Four experts testified at the trial, two at the behest of the plaintiff and two at the behest of Dayton. Mr. Frank Flannigan, called as an expert witness by the plaintiff, testified that the tire which blew out failed because of a separation in the plies of the sidewall which could have been caused either by a blow to the tire or by a defect in manufacture. He did not, however, find a defect in the tire. Dr. Kurt, plaintiff's second expert witness, testified that it was his opinion that a defect which caused the blow out was in the tire at the time it left the factory. The defective condition, he opined, consisted of burned and thereby weakened polyester cords within the tire which, he testified, could only have been

Page 580

burned prior to installation in the tire since there was no indication of heat in the rubber surrounding the burned cords to suggest that the heat could have occurred after the tire had been assembled. He was, however, unable to identify the source of the heat which he opined caused the defect and deteriorated condition, testifying that the heat would have to have been sufficient to melt the polyester and that although he was familiar with tire manufacturing plants he had never seen a source of heat in the manufacturing process which would produce the deterioration which he described. He further testified that the tire curing process could produce neither the necessary heat nor the spot burning which he testified occurred.

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13 practice notes
  • Cassisi v. Maytag Co., No. PP-125
    • United States
    • Court of Appeal of Florida (US)
    • March 11, 1981
    ...to be considered in determining whether the latter inference should be imposed. While the tire in Dayton Tire & Rubber Co. v. Davis, 348 So.2d 575 (Fla. 1st DCA 1977), rev'd Goodyear Tire & Rubber v. Hughes Supply, Inc., supra, which blew out after 4,000 miles of use, was not favored with t......
  • O'CONNOR v. Kawasaki Motors Corp., USA, No. 88-6029-CIV.
    • United States
    • United States District Courts. 11th Circuit. United States District Courts. 11th Circuit. Southern District of Florida
    • July 8, 1988
    ...1st Dist.Ct.App.1982); American Motors Corp. v. Ellis, 403 So.2d 459 (Fla. 5th Dist.Ct.App.1981); Dayton Tire and Rubber Co. v. Davis, 348 So.2d 575 (Fla. 1st Dist.Ct.App.1977). A manufacturer or retailer has a strict duty to warn only when the product is considered "inherently dangerous" a......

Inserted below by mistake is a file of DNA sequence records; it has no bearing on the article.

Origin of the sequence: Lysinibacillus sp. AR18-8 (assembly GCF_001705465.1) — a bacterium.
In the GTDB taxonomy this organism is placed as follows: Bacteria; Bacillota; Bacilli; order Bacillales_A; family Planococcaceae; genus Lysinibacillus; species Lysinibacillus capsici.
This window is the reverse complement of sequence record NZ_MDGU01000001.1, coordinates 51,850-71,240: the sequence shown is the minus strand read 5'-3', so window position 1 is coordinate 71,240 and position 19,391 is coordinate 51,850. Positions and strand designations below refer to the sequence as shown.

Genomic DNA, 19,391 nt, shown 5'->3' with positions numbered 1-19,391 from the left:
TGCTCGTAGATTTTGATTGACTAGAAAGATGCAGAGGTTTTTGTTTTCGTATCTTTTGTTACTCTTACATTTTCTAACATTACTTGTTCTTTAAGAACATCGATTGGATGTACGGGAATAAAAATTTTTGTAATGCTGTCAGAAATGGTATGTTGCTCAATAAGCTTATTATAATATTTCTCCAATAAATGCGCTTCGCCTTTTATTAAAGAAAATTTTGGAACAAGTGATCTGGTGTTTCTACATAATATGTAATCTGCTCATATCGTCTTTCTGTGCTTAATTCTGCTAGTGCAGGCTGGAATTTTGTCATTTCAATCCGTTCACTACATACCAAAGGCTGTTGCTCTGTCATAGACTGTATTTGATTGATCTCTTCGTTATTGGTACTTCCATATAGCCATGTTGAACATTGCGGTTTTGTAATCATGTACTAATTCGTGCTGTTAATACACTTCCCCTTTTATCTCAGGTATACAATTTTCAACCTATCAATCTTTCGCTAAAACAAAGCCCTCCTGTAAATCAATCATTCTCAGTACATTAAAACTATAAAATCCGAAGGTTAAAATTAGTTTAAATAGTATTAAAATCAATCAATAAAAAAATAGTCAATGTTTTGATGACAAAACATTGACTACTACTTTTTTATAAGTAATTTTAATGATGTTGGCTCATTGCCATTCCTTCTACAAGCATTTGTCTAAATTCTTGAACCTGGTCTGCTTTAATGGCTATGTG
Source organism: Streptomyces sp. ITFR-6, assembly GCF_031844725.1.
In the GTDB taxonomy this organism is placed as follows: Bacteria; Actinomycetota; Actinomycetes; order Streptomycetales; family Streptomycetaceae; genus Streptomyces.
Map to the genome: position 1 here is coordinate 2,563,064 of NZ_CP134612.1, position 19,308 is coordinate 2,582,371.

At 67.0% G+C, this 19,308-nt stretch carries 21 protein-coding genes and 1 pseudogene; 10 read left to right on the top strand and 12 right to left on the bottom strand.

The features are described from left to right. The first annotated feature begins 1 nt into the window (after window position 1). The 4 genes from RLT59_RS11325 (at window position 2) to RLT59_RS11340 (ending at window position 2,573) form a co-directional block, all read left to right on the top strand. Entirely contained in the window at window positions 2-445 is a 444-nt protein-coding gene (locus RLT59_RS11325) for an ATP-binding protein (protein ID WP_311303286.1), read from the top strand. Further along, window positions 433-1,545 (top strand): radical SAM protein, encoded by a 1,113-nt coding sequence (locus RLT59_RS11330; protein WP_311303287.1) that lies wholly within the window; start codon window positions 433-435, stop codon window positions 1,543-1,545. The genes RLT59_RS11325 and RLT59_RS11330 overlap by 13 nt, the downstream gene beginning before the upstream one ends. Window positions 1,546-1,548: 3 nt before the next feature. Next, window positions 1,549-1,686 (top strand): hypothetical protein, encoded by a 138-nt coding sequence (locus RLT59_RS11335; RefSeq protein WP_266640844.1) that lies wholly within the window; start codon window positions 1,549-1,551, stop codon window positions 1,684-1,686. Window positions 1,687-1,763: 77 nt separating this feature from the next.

• Otis Elevator Co. v. Chambliss, Nos. BL-401
    • United States
    • Court of Appeal of Florida (US)
    • August 11, 1987
    ...1976); Auto Specialties Manufacturing Company v. Boutwell, 335 So.2d 291 (Fla. 1st DCA 1976); Dayton Tire and Rubber Company v. Davis, 348 So.2d 575, 584 (Fla. 1st DCA 1977) (decision quashed on other grounds, 358 So.2d 1339 (Fla.1978)); Beach v. Halifax Hospital District, 360 So.2d 114 (Fl......
  • Goodyear Tire & Rubber Co. v. Hughes Supply, Inc., Nos. 50411 and 52360
    • United States
    • United States State Supreme Court of Florida
    • March 2, 1978
    ...1 Goodyear Tire & Rubber Co. v. Hughes Supply, Inc., 336 So.2d 1221 (Fla. 4th DCA 1976); Dayton Tire & Rubber Co. v. Davis, 348 So.2d 575 (Fla. 1st DCA 2 Art. V, § 3(b)(3), Fla.Const. 3 60 So.2d at 926. 4 Dean Prosser has suggested that the Latin label has created confusion in the cases to ......
  • Request a trial to view additional results
13 cases
  • Cassisi v. Maytag Co., No. PP-125
    • United States
    • Court of Appeal of Florida (US)
    • March 11, 1981
    ...to be considered in determining whether the latter inference should be imposed. While the tire in Dayton Tire & Rubber Co. v. Davis, 348 So.2d 575 (Fla. 1st DCA 1977), rev'd Goodyear Tire & Rubber v. Hughes Supply, Inc., supra, which blew out after 4,000 miles of use, was not favored with t......
  • O'CONNOR v. Kawasaki Motors Corp., USA, No. 88-6029-CIV.
    • United States
    • United States District Courts. 11th Circuit. United States District Courts. 11th Circuit. Southern District of Florida
    • July 8, 1988
    ...1st Dist.Ct.App.1982); American Motors Corp. v. Ellis, 403 So.2d 459 (Fla. 5th Dist.Ct.App.1981); Dayton Tire and Rubber Co. v. Davis, 348 So.2d 575 (Fla. 1st Dist.Ct.App.1977). A manufacturer or retailer has a strict duty to warn only when the product is considered "inherently dangerous" a......
  • Otis Elevator Co. v. Chambliss, Nos. BL-401
    • United States
    • Court of Appeal of Florida (US)
    • August 11, 1987
    ...1976); Auto Specialties Manufacturing Company v. Boutwell, 335 So.2d 291 (Fla. 1st DCA 1976); Dayton Tire and Rubber Company v. Davis, 348 So.2d 575, 584 (Fla. 1st DCA 1977) (decision quashed on other grounds, 358 So.2d 1339 (Fla.1978)); Beach v. Halifax Hospital District, 360 So.2d 114 (Fl......
  • Goodyear Tire & Rubber Co. v. Hughes Supply, Inc., Nos. 50411 and 52360
    • United States
    • United States State Supreme Court of Florida
    • March 2, 1978
    ...1 Goodyear Tire & Rubber Co. v. Hughes Supply, Inc., 336 So.2d 1221 (Fla. 4th DCA 1976); Dayton Tire & Rubber Co. v. Davis, 348 So.2d 575 (Fla. 1st DCA 2 Art. V, § 3(b)(3), Fla.Const. 3 60 So.2d at 926. 4 Dean Prosser has suggested that the Latin label has created confusion in the cases to ......
  • Request a trial to view additional results